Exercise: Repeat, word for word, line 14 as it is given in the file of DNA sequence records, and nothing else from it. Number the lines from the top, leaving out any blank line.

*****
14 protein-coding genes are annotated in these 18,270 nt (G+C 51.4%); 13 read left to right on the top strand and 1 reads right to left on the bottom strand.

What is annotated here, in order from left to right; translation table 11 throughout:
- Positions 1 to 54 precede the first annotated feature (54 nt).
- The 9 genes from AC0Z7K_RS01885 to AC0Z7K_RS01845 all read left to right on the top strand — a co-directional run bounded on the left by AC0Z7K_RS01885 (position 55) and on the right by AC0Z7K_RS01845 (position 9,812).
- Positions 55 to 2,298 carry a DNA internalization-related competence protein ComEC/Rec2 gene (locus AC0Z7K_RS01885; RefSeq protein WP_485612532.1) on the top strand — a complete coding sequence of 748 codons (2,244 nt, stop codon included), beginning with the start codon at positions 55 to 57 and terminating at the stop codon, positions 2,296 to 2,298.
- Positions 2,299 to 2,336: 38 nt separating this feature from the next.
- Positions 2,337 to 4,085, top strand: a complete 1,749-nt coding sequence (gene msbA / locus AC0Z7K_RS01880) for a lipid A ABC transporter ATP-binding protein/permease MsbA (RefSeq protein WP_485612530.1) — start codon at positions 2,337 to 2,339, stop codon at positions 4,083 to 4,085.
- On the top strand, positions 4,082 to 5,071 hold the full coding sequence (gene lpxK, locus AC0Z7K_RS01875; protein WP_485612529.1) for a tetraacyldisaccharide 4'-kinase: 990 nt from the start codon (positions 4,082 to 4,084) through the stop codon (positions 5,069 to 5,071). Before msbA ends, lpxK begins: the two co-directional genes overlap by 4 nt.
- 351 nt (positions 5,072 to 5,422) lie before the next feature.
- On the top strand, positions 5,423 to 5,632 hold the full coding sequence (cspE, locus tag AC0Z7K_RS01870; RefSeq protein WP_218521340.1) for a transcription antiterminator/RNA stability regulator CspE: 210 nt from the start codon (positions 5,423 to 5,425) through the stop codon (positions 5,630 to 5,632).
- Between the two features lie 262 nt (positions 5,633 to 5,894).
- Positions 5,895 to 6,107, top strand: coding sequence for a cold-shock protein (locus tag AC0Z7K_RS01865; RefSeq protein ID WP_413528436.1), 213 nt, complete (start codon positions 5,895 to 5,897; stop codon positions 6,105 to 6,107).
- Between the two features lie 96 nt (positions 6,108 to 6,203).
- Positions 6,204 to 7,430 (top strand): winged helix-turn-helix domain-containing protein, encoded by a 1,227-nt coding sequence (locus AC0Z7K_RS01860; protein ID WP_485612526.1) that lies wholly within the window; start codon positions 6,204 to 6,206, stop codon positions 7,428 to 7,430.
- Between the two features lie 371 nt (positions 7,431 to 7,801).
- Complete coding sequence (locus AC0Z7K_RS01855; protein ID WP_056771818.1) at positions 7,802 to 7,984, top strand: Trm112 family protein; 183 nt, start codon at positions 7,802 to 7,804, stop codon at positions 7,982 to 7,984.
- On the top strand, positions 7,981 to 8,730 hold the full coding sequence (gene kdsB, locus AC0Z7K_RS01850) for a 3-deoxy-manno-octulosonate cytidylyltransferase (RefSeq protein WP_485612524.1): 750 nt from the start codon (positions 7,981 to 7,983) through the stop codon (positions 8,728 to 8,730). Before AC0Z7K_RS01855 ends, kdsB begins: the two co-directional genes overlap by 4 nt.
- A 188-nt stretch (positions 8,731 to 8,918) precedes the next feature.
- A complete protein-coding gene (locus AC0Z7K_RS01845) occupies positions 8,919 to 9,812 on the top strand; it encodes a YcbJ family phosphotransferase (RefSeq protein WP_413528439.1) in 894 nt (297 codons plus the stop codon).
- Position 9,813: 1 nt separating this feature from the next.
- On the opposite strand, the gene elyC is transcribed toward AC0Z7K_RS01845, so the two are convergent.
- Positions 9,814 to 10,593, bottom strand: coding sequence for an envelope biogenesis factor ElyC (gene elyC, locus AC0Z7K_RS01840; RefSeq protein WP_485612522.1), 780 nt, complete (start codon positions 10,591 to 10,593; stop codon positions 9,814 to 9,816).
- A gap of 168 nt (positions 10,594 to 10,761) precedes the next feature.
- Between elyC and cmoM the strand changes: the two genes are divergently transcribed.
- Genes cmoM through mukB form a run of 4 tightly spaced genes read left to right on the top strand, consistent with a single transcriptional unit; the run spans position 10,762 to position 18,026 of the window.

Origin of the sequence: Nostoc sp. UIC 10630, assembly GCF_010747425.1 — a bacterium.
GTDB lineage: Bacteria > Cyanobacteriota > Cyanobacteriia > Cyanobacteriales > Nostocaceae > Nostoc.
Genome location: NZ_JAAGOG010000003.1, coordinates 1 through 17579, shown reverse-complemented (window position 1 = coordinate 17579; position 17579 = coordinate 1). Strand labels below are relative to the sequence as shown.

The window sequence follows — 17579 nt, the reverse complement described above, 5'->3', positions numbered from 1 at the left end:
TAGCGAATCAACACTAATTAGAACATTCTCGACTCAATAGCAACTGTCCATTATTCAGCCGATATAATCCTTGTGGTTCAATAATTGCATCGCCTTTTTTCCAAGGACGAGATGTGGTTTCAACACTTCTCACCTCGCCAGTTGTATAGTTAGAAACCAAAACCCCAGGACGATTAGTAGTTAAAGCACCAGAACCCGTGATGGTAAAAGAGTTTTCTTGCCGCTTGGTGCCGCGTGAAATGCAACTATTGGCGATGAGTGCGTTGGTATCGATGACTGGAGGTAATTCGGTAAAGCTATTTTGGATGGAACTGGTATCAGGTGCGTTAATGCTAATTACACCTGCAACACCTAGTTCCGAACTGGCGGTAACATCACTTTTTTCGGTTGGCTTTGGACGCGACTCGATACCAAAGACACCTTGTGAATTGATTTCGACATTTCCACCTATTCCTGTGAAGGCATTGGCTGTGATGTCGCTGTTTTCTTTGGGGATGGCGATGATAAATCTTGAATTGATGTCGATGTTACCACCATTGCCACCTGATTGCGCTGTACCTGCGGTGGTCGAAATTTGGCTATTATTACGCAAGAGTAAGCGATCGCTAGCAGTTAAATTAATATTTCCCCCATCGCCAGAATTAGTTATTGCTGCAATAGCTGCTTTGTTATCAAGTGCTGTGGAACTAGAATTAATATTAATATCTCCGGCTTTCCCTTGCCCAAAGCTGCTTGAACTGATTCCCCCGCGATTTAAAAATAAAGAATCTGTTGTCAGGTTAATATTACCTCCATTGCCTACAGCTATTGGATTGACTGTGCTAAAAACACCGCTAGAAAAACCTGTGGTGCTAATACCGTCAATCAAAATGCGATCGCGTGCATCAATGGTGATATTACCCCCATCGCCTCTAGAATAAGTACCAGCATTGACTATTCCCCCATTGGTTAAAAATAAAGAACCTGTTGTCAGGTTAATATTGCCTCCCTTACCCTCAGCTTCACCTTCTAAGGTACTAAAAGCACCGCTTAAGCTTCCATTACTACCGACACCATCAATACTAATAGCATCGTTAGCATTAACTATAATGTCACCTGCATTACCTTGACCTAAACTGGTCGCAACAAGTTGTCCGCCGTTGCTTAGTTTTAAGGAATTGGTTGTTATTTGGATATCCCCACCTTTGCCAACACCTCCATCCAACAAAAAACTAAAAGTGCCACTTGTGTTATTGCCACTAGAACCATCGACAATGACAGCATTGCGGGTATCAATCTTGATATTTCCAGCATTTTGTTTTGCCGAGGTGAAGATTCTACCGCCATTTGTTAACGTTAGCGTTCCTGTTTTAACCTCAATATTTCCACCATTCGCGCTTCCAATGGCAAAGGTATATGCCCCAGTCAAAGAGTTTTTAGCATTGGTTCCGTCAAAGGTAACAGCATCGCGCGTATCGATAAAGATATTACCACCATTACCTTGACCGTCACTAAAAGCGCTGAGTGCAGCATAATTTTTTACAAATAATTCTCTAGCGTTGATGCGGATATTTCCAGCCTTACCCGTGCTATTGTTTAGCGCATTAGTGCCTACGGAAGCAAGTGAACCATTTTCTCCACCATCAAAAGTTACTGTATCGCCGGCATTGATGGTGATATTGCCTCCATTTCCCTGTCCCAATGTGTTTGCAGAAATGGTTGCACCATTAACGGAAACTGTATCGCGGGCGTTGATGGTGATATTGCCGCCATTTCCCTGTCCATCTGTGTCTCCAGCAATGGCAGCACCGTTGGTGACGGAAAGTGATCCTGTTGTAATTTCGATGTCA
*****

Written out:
- Positions 6,204 to 7,430 (top strand): winged helix-turn-helix domain-containing protein, encoded by a 1,227-nt coding sequence (locus AC0Z7K_RS01860; protein ID WP_485612526.1) that lies wholly within the window; start codon positions 6,204 to 6,206, stop codon positions 7,428 to 7,430.